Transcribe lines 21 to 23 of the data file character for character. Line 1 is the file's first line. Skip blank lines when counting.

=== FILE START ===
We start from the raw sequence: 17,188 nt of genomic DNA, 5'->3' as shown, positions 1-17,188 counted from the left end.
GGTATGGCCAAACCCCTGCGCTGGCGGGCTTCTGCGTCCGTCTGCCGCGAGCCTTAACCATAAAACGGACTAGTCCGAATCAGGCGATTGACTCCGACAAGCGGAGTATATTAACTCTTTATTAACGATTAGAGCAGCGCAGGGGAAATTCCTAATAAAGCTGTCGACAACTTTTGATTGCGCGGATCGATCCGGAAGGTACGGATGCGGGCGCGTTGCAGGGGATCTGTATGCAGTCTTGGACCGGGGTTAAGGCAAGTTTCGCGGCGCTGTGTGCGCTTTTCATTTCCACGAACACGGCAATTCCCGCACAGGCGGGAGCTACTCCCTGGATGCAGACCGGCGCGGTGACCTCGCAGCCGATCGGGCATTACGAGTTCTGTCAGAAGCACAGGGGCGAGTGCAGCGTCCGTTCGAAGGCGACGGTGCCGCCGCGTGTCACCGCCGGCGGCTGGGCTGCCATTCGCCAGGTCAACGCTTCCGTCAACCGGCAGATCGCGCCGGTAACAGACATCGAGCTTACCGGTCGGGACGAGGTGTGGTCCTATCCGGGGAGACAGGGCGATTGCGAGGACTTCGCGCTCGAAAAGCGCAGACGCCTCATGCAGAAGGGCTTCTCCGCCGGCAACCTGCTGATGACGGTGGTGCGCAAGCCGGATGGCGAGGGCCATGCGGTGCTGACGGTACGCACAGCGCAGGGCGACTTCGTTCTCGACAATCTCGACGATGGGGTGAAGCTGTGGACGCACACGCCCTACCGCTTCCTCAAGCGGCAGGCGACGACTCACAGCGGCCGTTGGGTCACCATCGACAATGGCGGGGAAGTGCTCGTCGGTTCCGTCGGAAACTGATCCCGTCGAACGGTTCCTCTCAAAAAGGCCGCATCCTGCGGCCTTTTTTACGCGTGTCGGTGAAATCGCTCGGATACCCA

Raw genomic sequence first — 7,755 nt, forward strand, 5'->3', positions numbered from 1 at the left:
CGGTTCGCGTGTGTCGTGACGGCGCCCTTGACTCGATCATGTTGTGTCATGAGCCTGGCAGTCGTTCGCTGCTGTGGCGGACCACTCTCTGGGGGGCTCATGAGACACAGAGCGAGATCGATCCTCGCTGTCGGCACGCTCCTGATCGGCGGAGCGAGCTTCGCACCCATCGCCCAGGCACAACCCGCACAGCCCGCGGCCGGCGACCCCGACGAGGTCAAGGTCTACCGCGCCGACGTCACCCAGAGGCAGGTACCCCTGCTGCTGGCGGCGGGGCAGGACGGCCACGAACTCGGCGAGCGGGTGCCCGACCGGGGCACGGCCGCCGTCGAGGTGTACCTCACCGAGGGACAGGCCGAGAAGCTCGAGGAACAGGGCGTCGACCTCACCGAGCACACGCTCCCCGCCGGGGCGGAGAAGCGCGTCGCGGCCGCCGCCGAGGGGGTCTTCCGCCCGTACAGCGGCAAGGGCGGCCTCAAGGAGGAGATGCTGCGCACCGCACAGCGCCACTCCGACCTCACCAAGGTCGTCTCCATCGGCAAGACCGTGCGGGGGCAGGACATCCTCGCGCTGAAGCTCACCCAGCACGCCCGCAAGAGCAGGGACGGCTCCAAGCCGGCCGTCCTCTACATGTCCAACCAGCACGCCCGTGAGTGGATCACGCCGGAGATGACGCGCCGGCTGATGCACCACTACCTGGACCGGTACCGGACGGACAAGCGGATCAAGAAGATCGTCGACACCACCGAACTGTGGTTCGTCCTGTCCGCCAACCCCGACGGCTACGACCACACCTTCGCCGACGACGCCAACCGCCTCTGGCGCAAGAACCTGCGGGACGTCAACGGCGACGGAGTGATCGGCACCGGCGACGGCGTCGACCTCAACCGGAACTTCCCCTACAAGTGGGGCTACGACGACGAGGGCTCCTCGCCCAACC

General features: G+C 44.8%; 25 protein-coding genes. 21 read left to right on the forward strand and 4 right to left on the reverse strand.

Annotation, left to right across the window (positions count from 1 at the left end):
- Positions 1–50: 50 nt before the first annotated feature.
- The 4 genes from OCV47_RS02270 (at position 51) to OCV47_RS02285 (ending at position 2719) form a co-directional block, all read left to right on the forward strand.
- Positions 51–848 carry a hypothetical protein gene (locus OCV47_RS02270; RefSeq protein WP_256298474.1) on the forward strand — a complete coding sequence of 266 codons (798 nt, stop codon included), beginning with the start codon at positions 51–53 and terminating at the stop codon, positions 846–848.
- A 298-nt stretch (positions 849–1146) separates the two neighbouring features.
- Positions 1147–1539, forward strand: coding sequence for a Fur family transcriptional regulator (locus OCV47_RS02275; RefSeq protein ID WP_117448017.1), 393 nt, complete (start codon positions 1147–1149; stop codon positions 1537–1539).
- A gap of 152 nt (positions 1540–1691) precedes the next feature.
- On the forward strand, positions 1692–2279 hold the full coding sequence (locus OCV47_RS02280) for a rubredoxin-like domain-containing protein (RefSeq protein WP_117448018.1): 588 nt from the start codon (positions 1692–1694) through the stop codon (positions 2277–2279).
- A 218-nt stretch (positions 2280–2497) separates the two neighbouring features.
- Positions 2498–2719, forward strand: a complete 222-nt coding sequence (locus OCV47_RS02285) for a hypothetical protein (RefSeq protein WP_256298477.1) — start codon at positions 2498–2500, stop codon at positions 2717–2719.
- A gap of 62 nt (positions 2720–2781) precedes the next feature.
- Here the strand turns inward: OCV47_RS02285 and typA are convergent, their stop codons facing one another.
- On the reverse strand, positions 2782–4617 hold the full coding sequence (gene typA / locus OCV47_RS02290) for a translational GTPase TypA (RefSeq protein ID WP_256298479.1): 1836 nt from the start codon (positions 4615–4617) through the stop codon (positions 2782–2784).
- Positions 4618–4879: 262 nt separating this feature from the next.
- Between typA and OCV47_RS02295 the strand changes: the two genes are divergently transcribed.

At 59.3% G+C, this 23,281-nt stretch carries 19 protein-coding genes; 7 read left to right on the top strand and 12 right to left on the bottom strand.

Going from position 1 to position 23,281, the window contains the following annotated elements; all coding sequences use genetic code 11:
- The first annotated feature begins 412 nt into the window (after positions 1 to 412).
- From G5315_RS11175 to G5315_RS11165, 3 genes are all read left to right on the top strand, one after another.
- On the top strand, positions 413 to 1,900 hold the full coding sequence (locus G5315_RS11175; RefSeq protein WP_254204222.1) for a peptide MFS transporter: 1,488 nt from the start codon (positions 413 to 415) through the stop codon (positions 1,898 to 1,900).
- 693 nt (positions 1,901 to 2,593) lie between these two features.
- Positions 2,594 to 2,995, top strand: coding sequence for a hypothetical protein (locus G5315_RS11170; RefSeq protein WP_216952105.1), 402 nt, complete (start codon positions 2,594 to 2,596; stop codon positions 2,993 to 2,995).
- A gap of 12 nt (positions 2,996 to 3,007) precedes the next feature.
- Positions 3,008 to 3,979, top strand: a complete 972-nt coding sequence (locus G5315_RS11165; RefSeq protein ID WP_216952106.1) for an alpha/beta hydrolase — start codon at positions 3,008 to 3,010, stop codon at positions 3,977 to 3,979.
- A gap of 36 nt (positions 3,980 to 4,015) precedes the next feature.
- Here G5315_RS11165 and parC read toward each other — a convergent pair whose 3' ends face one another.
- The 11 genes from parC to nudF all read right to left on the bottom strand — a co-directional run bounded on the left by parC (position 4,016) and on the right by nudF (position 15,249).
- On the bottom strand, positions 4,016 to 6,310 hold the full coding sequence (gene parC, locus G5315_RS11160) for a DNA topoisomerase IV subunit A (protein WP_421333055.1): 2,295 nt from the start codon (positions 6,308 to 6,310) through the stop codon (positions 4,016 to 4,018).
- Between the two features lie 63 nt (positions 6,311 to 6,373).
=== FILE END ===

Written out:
At 59.3% G+C, this 23,281-nt stretch carries 19 protein-coding genes; 7 read left to right on the top strand and 12 right to left on the bottom strand.

Going from position 1 to position 23,281, the window contains the following annotated elements; all coding sequences use genetic code 11:
- The first annotated feature begins 412 nt into the window (after positions 1 to 412).